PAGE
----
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NR 2001-72
December 18, 2001

Contact: Carol Dahmen
Mark Oldfield
Don Drysdale
Ed Wilson
(916) 323-1886

PACE OF URBANIZATION INCREASES IN INLAND EMPIRE
Urbanization up 50% in Riverside, San Bernardino Counties, Maps Show

SACRAMENTO – The pace of urbanization increased in the late 1990s in Riverside and San Bernardino counties, according to maps released today by the California Department of Conservation. The maps provide decision-makers with land-use conversion information to use in planning for California's agricultural land resources.

A total of 16,998 acres were urbanized in the two counties between 1998-2000, compared to just over 11,000 acres in 1996-1998.

Riverside County was the focus of major land use change between 1998 and 2000, with 14,080 acres urbanized. Moreover, a net total of 15,419 acres of agricultural land were reclassified to non-agricultural uses due primarily to the completion of the Diamond Valley Lake and the establishment of ecosystem and wildlife habitat reserves.

More than 3,000 acres of prime farmland -- the most productive type -- were brought into production, including a 1,000-acre citrus orchard. However, coupled with a continued downward trend in the amount of land being cultivated, land-use changes in the county resulted in a net loss of 8,475 acres of prime farmland.

The Farmland Mapping and Monitoring Program (FMMP), part of DOC's Division of Land Resource Protection, maps 44.1 million acres of California's public and private land to produce a major study every two years.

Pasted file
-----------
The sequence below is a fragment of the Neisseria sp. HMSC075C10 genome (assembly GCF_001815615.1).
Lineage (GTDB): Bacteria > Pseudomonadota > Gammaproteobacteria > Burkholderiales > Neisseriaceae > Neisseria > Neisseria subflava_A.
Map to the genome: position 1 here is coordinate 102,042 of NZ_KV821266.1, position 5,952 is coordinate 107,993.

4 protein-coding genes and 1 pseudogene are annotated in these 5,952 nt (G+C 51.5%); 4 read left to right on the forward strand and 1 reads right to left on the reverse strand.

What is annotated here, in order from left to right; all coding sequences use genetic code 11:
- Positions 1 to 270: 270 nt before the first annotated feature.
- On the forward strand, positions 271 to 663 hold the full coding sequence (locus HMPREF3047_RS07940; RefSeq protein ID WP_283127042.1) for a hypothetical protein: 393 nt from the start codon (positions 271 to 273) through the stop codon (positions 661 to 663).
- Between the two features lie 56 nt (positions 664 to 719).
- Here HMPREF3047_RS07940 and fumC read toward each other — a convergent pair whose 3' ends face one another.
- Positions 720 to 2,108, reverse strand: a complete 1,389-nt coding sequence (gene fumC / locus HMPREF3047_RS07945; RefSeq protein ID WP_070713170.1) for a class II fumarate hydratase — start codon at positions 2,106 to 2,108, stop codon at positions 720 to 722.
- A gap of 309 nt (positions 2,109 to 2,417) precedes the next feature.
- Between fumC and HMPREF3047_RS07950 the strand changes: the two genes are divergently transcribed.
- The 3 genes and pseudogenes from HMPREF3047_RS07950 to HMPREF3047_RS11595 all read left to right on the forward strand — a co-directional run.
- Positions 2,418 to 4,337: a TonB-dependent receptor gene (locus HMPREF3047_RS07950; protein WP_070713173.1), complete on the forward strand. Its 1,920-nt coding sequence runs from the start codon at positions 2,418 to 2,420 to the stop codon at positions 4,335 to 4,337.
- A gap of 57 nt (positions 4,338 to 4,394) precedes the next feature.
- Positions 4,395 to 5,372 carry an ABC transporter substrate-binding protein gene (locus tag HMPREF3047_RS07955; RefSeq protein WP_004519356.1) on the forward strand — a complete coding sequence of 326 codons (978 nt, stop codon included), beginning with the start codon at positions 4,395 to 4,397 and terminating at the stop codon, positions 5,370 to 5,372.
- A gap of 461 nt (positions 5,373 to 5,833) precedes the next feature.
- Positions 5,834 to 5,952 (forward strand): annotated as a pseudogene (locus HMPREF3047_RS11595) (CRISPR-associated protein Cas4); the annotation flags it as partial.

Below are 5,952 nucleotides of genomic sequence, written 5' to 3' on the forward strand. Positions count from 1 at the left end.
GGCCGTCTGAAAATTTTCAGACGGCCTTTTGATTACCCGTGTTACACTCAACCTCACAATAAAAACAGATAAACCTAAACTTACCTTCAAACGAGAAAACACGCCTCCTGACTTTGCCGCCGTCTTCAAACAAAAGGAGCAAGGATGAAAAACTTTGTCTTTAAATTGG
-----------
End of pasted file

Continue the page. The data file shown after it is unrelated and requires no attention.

Since the FMMP began in 1984, 80,780 acres have been reclassified as urban in Riverside County, which consistently leads the state in the amount of new urban land.

In San Bernardino County, 2,918 acres were urbanized from 1998-2000, up from 2,376 acres in 1996-98. Since 1984, 49,081 acres have been reclassified as urban in the county, ranking it just behind Riverside in the amount of land converted.

San Bernardino County is also losing agricultural acreage as land, particularly in the Mojave Desert area, is no longer being cultivated. More than 6,000 acres were downgraded to “other” or “grazing land” categories. Of that, more than 4,000 acres were previously described as prime farmland.

"We do this mapping to help counties plan and prepare for their expected growth in the coming years," explained Department of Conservation Director Darryl Young. "This information is a tool that can help local governments balance the needs of a growing population with those of the agricultural economy."

The Inland Empire's agricultural land will continue to face development pressure. The California Department of Finance projects that Riverside County's population will grow from 1.6 million to 2.9 million by 2020 while San Bernardino County is expected to grow from 1.8 million to more than 3 million.

This can be verified by information submitted by the counties on land committed to non-agricultural use. In Riverside County, 46,982 acres -- including 22,000 acres of farmland – are currently earmarked for development, while 16,307 acres of land are committed in San Bernardino. In some cases infrastructure development, such as sewer installation, may be underway.

According to the California Department of Food and Agriculture, Riverside County's agricultural production value was more than $1 billion in 2000, ranking it ninth among the state's 58 counties. San Bernardino ranked 15th at nearly $620 million.

The new maps have been sent to county planning officials as well as interested parties such as local Farm Bureaus, Local Agency Formation Commissions, planning consultants and area resource conservation districts.

The latest statewide study by the FMMP, Farmland Conversion Report 1996-98, was released last fall. About 70,000 acres were urbanized throughout the state; more than 43,000 acres of the new urban land, an area about the size of the city of Modesto, were developed on agricultural land.

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